PAUL KAIHLA March 25 1991


PAUL KAIHLA March 25 1991




The group of Vietnamese-speaking youths seemed harmless in appearance. Two boys no taller than five feet, and apparently no older than 16, sat with four friends in the A Dong restaurant in downtown Toronto on March 3, drinking and taking turns singing from a small stage. At the next table, De Truong, a 28-year-old Chinatown cook, sat with a group of his friends. Then, at about 1:30 a.m., a quarrel erupted between the two tables and quickly led to a shoving match. After the brief scuffle ended, the teenagers left. De Truong remained with five friends. But minutes later, one of the teenagers returned with an older friend. Brandishing a 9-mm semiautomatic pistol and a machine-pistol similar to a mini-Uzi, they aimed at the heads of their victims and opened fire. They left behind the bullet-riddled bodies of three men and a fourth victim with severe chest wounds. Said De Truong, who dove for cover but was grazed by a bullet: “When I opened my eyes, there were people lying all around, crying. I thought I was dying.” The massacre established a grisly new threshold in a surge of Asian violence sweeping the country.

Rivalries: The homicides were Toronto's 18th, 19th and 20th of the year. And they brought to seven the number of killings that police in that city have linked to Asian gangs since Dec. 4, 1990. While Chinese criminal syndicates known as Triads—which trace their roots to 17th-century resistance groups in China—have existed in North America for decades, those organizations have lost much of their control of street-level crime in Canada’s

Chinatowns to a new generation of more ruthless gangs. They are made up largely of recent arrivals from Vietnam and gangsters from mainland China and Hong Kong—called Dai Huen Jai, or Big Circle Boys in English. Now, the growing number of such gangs has erupted into deadly rivalries. Said Metropolitan Toronto Police Const. Kent Bradbury, a plainclothes Asian-crime squad officer: “These new Asian criminals are unbelievably ruthless. They’re not afraid of pain, and they’re not afraid to die. Every day that they’re alive is just another day to them.”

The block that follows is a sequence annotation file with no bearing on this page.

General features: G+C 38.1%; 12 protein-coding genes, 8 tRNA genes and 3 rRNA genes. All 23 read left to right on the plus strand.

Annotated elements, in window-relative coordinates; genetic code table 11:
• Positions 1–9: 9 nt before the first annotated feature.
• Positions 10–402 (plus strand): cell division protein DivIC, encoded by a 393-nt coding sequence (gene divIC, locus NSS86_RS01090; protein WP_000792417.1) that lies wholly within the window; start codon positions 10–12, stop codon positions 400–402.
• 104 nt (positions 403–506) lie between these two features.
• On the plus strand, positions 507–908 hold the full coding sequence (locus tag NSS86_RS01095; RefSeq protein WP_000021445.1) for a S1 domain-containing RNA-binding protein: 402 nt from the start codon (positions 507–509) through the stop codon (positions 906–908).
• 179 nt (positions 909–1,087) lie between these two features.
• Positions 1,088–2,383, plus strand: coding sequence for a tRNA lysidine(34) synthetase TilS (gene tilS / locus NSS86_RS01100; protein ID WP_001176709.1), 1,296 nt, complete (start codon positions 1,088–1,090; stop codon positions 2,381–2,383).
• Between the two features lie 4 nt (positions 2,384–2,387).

Their victims, moreover, are often not confined to criminal rivals. According to police, the slain and wounded in the A Dong shooting were unarmed and had no criminal associations. Their mistake was apparently to argue unwittingly with gang members. Those slain included: Sin Wai Chiu, 24, a chemical engineering student at Toronto’s Ryerson Polytechnical Institute, originally from Hong Kong; Thong Ta, 37, an immigrant from Vietnam who worked in a circuit-board factory; and Duc Phu Hoa, 38, a recent refugee from Vietnam who worked in a Mississauga auto-parts factory. The wounded survivor, Hue Tran, 35, was in stable condition under police protection last week. Meanwhile, the shootings led to expressions of outrage from spokesmen for millions of Asian Canadians. Said Alexis Yam, president of the Toronto Chinese Business Association: “As I understand it, these were ordinary people who were there just to have a good time. It’s worse than the gang revenge killings of the past. We are shocked and frightened.”

Murder: Late last week, Toronto police brought their investigation of the A Dong shooting to a dramatic conclusion with the arrests of six people. Among them was one young offender who was to be arraigned this week on three counts of first-degree murder. But a more significant figure among those seized was Trung Chi Truong—a 32-year-old former refugee and fugitive from American justice. Police charged him, along with the other four detainees, with being an accessory after the fact to the A Dong shootings. According to police sources in half a dozen Canadian provinces and U.S. states, Truong’s arrest placed behind bars one of the most powerful of North America’s new generation of Vietnamese gang leaders (page 22).

Indeed, Maclean’s has also learned that a struggle between Truong’s gang and a Toronto-based Vietnamese rival forms the backdrop to other recent Chinatown shootings in that city. Police sources say that the struggle began last year when Truong launched a challenge against a Toronto dai lo, or gang leader, who heads one of the city’s three main Vietnamese networks. With an estimated 40 followers, the dai lo’s criminal record includes convictions for extortion and running a gaming house. In an ambush slaying on Feb. 3, a Vietnamese gunman armed with a .38-calibre revolver shot Vinh Duc Tat, 29, in the head in front of horrified shoppers in downtown Toronto’s Kensington Market. Police said that Tat, who grew up on the streets of Saigon, was a Truong gang enforcer apparently singled out for elimination by the rival Vietnamese network. Declared one Asian-crime specialist on Toronto’s police force: “It’s no secret that these two groups are going at each other. It’s a territorial dispute.”

Gang rivalries have resulted in shoötouts in other